LAW, FUNCTIONING UNDER THE GENERAL LAW MERCHANT BY CARLTON ALBERT WEISS TRUSTEE BASICS


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LAW, FUNCTIONING UNDER THE GENERAL LAW MERCHANT BY CARLTON ALBERT WEISS TRUSTEE BASICS

 First and foremost, anyone (man or person) capable of taking physical possession of or legal title to property can be a trustee. And there is no limit to the number of trustees who may serve in any one trust. Generally, where there is more than one trustee, the trustees, with respect to each other, are referred to as co-trustees, and when acting jointly as a collective body are referred to as the Board of Trustees. Furthermore, there is no law prescribing the character of a trustee, and while it has been held that a trust cannot be invalidated simply due to incompetence, the trustee should be at least someone capable and fit for executing the powers and duties honorably. (This the basis for the general rule that beneficiaries are not desirable as trustees, though there is no law to forbid such appointment. Equity will generally avoid all temptation to a breach of trust.) The trustee should be stationed within the jurisdiction of the court of equity in which the estate is located, if indeed the trust corpus is an estate. But where the trust corpus is portable land, the trustee need not be stationed within any single jurisdiction. Non-residency will not disqualify preclude the trustee from carrying out his position. As far as accepting the appointment is concerned, this should be done formally, expressly in writing, even though it will always be implied if the individual intermeddles with the trust property, or performs any act to carry out the trust. Once acceptance has been tendered, no court of common law or equity can prevent the trustee from holding that office except for breach of trust or good cause dependent upon clear and lawful necessity. Removal must be procured pursuant to the provisions of the declaration, or, where no such provisions are made, by decree of a court of equity. Lastly, it should be noted that the office of trustee is not always a desirable one. When the trust instrument conveys a burdensome obligation, the trustee is miserable and at risk of breach by failure to perform; when the trust instrument has been constructed poorly, the trustee is miserably confined and inhibited and he may well be held liable for trust contracts with outside parties. The trustee has a duty of care toward the beneficiary(s), and must harbor no biases or resentment in administration; therefore, it is prudent to empower the trustee with enough discretion to carry out his position to the best of his ability and responsible creativity. To put it plainly, the settlor must trust the trustee to carry out his duties, and use his powers justly.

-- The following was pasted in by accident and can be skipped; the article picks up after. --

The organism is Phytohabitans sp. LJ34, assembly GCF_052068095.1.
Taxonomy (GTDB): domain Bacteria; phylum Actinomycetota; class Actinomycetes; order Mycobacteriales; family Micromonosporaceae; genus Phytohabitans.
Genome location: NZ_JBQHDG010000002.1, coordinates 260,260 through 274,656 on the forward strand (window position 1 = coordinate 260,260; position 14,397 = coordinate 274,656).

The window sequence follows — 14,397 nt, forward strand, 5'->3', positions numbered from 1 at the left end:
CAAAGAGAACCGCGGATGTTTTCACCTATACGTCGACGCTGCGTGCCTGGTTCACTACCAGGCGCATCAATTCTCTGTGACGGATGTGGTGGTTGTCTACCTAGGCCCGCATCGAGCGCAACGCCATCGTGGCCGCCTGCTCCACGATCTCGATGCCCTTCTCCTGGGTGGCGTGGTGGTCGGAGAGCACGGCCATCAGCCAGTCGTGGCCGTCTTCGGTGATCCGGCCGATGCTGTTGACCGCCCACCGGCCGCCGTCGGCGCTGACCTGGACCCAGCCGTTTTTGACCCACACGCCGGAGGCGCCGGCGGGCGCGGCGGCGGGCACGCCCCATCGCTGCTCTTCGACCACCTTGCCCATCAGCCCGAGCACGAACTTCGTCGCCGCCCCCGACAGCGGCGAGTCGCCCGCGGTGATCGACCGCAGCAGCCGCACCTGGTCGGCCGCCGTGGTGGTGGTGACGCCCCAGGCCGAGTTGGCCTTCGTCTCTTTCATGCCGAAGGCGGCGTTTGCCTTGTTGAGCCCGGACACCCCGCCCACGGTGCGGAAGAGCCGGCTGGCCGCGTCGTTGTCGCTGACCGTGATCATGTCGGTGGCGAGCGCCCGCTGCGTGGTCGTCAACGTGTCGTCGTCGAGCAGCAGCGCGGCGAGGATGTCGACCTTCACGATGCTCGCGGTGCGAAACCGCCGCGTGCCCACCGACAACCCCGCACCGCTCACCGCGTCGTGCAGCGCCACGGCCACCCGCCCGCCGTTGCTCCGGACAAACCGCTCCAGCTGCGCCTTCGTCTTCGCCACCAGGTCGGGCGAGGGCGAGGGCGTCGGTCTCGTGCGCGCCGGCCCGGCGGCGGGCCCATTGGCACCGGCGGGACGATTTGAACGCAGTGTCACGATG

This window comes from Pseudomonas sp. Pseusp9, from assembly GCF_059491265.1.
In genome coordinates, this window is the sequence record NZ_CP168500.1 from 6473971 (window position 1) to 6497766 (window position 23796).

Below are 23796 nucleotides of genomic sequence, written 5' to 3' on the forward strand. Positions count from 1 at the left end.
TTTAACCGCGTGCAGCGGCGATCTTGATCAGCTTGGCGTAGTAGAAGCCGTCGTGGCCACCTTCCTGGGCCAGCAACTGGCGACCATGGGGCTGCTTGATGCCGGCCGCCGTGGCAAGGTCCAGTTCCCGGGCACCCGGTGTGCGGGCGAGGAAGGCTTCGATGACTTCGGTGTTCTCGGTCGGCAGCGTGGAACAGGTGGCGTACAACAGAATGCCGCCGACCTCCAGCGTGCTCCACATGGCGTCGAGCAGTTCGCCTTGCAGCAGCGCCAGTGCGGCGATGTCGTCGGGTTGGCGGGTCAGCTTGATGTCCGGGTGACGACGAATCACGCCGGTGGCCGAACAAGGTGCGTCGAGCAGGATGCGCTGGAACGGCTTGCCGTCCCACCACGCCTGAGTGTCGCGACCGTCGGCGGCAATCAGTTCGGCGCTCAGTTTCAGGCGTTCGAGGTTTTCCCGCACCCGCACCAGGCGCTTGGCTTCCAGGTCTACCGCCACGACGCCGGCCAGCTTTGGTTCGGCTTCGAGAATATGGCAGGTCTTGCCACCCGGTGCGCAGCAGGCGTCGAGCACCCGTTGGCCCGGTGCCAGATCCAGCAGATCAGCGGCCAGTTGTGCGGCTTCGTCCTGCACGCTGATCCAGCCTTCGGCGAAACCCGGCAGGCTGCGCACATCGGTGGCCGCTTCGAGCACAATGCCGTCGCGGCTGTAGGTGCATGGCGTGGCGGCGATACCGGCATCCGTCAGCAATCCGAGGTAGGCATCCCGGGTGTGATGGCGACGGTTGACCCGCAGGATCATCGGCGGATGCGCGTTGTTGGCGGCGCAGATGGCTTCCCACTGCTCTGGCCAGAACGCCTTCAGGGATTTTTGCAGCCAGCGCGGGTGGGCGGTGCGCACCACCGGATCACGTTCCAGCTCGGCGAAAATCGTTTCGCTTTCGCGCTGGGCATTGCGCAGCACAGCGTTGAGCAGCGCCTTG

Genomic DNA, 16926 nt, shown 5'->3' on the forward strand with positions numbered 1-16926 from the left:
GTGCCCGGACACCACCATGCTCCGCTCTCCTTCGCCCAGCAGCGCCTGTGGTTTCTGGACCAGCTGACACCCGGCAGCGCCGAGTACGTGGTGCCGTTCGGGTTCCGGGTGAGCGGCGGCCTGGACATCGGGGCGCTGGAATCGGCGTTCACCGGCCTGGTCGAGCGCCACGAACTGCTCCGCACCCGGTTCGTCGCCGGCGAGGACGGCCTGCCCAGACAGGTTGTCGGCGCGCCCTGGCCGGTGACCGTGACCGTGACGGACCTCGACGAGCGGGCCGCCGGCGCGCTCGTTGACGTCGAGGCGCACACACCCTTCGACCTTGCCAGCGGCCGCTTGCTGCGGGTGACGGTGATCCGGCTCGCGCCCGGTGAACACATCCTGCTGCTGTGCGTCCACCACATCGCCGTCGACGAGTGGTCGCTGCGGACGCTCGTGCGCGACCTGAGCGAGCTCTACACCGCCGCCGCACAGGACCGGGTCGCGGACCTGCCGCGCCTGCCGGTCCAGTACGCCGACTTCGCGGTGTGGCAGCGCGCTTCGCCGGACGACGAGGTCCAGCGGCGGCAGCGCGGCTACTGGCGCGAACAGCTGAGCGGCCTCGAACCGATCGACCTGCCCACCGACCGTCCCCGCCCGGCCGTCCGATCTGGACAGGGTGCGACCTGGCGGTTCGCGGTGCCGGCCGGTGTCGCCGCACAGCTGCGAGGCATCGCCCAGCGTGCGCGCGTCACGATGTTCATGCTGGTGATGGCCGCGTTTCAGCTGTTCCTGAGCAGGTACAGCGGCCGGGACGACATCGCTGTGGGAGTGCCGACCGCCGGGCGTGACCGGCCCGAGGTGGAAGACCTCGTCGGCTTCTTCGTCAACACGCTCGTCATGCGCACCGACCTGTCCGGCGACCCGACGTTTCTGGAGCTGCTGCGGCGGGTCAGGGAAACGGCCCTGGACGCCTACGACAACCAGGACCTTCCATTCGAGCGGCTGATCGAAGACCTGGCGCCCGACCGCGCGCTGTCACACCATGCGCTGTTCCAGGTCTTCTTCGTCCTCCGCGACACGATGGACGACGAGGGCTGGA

POWERS & DUTIES OF THE TRUSTEE THE POWERS of a trustee are divided into three categories: general, special and discretionary. The general rule are all those inherent in trustees virtute officii, i.e. ordinarily conferred by trust law; the special are all those conferred by the trust instrument; and the discretionary are all those arising out of the necessity of personal judgment (though broad discretion may also be conferred by law and as well as by trust instrument). It is well-settled law that under a declaration of trust, the trustees must have all the powers necessary to carry out the obligation of that private contract which they have assumed. Furthermore, it is settled that the trustees of an Express Trust are afforded greater latitude to carry out their duties than ordinary trustees. The trustees are empowered to control every aspect of the trust according to the trust instrument and equity, and retain the power to remove even the beneficiary(s) from the premises. These powers include, but are in no way limited to- 


 *The power to bind the trust in a contract, especially where such obligation is implied-by-law, and the power to contract with the beneficiary(s); *The power to partition, exchange, sell, pledge or mortgage the trust property, either in whole or in part; *The power to lease trust property; *The power to issue, change, or otherwise dispose of securities of the trust; *The power to support the beneficiary(s) in all reasonable manner; *The power to prosecute and defend in the trust's name or trustee's name; *The power to make gifts out of trust property; *The power to delegate all unessential powers and duties; and *The power to exercise personal judgment and every discretionary power not prohibited by the trust instrument. He may do whatever a man or woman may lawfully do according to natural right.